The World Bank Group has been supporting Nepal in multiple areas including infrastructure development, public finance management, human resource development and others. The Bank currently has 16 IDA-supported projects with a total commitment of $2.23 billion. Pushpa Raj Acharya of APEX caught up with Faris H. Hadad-Zervos, World Bank Country Manager for Nepal, to learn about the Bank's partnership with the government, its efforts in promoting economic growth, and suggestions for attracting FDI, among others. Excerpts:
The World Bank Group has projected 6.5 percent growth for this fiscal. Looking at the scenario till mid-term of the current fiscal, are you still upbeat about high growth?
In terms of the World Bank's analysis, the growth continues to be strong in this fiscal. In last fiscal, we have witnessed 7.1 percent growth. We are expecting 6.5 percent growth in current fiscal. Obviously, there are lots of things that have been happening over the recent period. Global growth estimate is concerned with the current global health issue. It may impact tourism, trade, and industrial sector across the globe. We have to see how it plays out. These are the things that are exogenous, they are beyond the control of Nepal. Nepal can take policy actions to maximize growth. In view of the situation, we see growth in Nepal is driven by agriculture and services sector. We see there is a lot of work happening on the fiscal side to expand the sources of growth. There have been efforts which need to continue to bring private sector investment. We are optimistic that growth remains strong.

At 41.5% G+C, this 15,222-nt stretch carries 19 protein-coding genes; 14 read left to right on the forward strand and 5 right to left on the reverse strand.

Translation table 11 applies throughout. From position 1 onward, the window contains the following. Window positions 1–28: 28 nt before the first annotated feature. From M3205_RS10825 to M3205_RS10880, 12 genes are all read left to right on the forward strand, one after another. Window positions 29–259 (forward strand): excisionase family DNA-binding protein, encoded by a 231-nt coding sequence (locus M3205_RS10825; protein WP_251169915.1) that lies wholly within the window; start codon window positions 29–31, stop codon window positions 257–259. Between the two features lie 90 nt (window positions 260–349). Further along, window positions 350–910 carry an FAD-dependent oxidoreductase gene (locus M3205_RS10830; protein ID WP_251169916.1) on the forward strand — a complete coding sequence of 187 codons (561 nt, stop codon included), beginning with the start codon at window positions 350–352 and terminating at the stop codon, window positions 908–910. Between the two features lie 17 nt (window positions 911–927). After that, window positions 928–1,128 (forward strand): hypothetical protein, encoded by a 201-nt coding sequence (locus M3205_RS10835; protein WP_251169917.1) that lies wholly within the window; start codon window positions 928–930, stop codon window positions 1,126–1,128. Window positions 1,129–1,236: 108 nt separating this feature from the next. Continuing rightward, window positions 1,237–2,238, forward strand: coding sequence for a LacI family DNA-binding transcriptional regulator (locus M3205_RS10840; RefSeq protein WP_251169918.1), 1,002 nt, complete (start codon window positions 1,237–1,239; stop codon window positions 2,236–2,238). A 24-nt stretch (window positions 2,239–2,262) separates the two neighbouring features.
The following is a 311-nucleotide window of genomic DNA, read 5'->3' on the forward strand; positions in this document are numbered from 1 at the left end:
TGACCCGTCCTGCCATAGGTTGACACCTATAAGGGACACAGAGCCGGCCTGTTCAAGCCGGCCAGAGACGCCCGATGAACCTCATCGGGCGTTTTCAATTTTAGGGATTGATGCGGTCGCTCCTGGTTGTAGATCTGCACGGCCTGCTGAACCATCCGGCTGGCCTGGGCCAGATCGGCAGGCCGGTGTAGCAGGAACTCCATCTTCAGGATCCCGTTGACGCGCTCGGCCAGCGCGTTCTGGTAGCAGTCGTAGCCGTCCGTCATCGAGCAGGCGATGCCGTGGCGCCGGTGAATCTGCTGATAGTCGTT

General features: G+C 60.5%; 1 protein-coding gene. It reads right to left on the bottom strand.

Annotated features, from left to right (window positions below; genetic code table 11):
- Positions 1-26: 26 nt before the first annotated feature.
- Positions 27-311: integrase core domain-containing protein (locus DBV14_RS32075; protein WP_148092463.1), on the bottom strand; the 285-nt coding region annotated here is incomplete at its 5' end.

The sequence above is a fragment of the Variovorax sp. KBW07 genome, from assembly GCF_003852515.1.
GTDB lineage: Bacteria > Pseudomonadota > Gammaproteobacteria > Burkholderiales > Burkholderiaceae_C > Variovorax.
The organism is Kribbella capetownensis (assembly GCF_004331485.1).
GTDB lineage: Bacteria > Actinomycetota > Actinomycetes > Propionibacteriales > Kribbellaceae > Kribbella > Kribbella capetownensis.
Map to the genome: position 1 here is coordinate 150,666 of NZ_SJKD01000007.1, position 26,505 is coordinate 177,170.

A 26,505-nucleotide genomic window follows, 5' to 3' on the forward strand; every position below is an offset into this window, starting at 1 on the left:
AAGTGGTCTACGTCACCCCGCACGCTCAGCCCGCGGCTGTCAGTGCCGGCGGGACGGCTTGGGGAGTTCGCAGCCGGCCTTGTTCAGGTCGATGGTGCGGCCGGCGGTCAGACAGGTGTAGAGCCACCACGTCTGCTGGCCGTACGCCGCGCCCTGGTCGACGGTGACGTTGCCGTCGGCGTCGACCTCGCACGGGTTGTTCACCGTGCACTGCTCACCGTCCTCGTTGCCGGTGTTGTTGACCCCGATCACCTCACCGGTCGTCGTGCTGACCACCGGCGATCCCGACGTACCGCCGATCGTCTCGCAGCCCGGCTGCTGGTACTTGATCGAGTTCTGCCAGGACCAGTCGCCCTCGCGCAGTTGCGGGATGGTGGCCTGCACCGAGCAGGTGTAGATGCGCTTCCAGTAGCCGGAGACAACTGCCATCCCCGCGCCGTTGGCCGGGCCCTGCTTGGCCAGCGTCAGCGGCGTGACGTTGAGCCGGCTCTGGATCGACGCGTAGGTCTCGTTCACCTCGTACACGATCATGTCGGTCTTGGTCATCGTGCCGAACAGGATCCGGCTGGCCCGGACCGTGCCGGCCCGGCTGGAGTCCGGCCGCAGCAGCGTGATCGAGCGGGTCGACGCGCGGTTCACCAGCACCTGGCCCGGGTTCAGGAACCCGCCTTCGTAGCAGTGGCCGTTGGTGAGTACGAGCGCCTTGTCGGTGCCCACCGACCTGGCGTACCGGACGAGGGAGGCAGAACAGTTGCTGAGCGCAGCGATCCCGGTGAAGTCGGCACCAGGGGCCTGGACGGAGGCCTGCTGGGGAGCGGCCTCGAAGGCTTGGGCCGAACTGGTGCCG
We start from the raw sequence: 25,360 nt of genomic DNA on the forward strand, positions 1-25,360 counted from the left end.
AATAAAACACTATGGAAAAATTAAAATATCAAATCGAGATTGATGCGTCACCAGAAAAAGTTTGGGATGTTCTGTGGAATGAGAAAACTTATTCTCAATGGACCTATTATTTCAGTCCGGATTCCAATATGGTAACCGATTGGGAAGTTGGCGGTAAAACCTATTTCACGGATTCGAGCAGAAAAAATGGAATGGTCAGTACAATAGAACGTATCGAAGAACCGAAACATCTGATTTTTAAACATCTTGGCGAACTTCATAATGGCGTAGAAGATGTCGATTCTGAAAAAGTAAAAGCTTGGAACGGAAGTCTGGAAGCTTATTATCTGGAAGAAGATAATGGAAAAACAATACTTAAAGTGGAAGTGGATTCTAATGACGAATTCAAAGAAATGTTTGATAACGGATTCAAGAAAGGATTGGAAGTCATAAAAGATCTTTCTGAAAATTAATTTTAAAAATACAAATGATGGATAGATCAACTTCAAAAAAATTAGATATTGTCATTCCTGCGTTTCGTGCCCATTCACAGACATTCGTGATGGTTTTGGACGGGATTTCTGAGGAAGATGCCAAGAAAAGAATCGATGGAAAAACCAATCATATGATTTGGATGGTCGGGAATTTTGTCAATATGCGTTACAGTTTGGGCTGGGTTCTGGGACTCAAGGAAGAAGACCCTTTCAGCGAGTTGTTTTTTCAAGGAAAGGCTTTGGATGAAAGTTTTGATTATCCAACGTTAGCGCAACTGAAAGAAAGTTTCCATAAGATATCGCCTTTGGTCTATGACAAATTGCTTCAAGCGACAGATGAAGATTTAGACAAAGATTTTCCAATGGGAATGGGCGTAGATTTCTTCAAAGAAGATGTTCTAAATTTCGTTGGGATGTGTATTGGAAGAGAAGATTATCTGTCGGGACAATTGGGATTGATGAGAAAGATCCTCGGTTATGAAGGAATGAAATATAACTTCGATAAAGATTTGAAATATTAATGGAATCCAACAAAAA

You mean Nepal will achieve sound growth not only in this fiscal but also in the medium-term as the World Bank has predicted before?
Over the medium term, we expect average growth to be around 6.5 percent. Growth will be driven by services. We are hoping and we continue to hope that the tourism sector is going to be important. Visit Nepal 2020, which the World Bank is supporting, is an important initiative. We are very optimistic that the global health issue will not take a toll on this. Nepal is doing a lot of things to increase tourism and it should pay off. We expect that growth continues to be robust. Irrespective of what happens, this remains a window of opportunity for Nepal to continue deep reforms particularly to bring private investment and help them with infrastructure and creating jobs in the country.
Slowdown in tourist inflow from China along with coronavirus (COVID-19) outbreak, slump in paddy production, and deteriorating private investment are considered major factors affecting growth in this fiscal. In view of this situation, how can we be optimistic?